AI and Legal Ethics 3.0: Looking Beyond Professional Conduct Rules and Towards Independence of the Bar

Following ChatGPT’s public release in November 2022, there has been growing discussion about how generative AI intersects with lawyers’ professional obligations as found in codes of conduct. I published some early thoughts on this topic in (see here and here). Several Canadian law societies have now also published guidance. Providing this sort of information is essential, in my view, for building needed tech literacy in the profession, particularly as AI becomes increasingly integrated into common tools that lawyers already use on a daily basis. Unfortunately, we have already seen that appropriate AI use by lawyers is not inevitable (see, for example, the instances of fake cases being included in submissions to courts). We need to keep talking and learning about how lawyers’ core ethical obligations, such as competence and confidentiality, intersect with AI use.

However, we should also look at ethical questions that reach beyond the four corners of conduct codes. One important area to explore, in my view, is lawyer independence. Independence of the bar is generally equated to independence from undue government incursions. In the words of the Supreme Court of Canada, “the independence of the Bar from the state in all its pervasive manifestations is one of the hallmarks of a free society.” But, lawyer independence has also been framed as including appropriate independence from “any source”, in addition to independence from public authorities.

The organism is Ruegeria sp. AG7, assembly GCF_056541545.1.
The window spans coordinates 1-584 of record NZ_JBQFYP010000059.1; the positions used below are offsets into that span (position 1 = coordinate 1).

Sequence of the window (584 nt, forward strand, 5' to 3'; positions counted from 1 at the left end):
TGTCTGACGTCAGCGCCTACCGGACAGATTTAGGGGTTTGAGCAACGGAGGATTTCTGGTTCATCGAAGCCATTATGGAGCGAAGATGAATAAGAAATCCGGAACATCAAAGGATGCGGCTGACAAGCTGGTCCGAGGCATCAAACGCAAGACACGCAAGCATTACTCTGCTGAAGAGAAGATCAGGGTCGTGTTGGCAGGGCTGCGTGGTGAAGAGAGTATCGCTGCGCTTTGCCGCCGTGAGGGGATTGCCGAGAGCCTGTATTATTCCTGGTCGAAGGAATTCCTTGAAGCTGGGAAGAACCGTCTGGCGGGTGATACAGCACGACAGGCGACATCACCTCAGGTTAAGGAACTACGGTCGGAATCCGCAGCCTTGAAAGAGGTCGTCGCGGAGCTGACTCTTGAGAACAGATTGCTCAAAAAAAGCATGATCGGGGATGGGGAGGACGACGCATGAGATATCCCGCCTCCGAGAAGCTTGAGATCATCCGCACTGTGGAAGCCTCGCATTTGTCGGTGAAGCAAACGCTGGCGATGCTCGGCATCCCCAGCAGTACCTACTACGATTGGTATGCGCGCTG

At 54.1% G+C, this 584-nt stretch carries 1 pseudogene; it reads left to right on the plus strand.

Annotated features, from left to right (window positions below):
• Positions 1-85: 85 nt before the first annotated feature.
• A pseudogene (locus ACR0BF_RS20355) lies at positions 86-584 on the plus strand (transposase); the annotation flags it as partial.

How might the use of AI in the delivery of legal services impact lawyer independence? The answer to this question begins with recognizing how much human intervention can go into developing AI tools, whether it be training or other infrastructure that helps guide a tool to “better answers” or to use “better language”, choices made about what guardrails to put in place to prevent “bad responses”, or choices about what data to include.

To be sure, we need human intervention to have usable and useful AI tools. But, as generative AI comes to be deployed in the legal services context – particularly as it might start having a more significant role in locating answers to legal questions via legal research platforms or determining what language should be used in legal documents such as contracts or pleadings via drafting tools – it is important to recognize that the outputs of such tools are informed, to some extent, by prior choices made by other humans.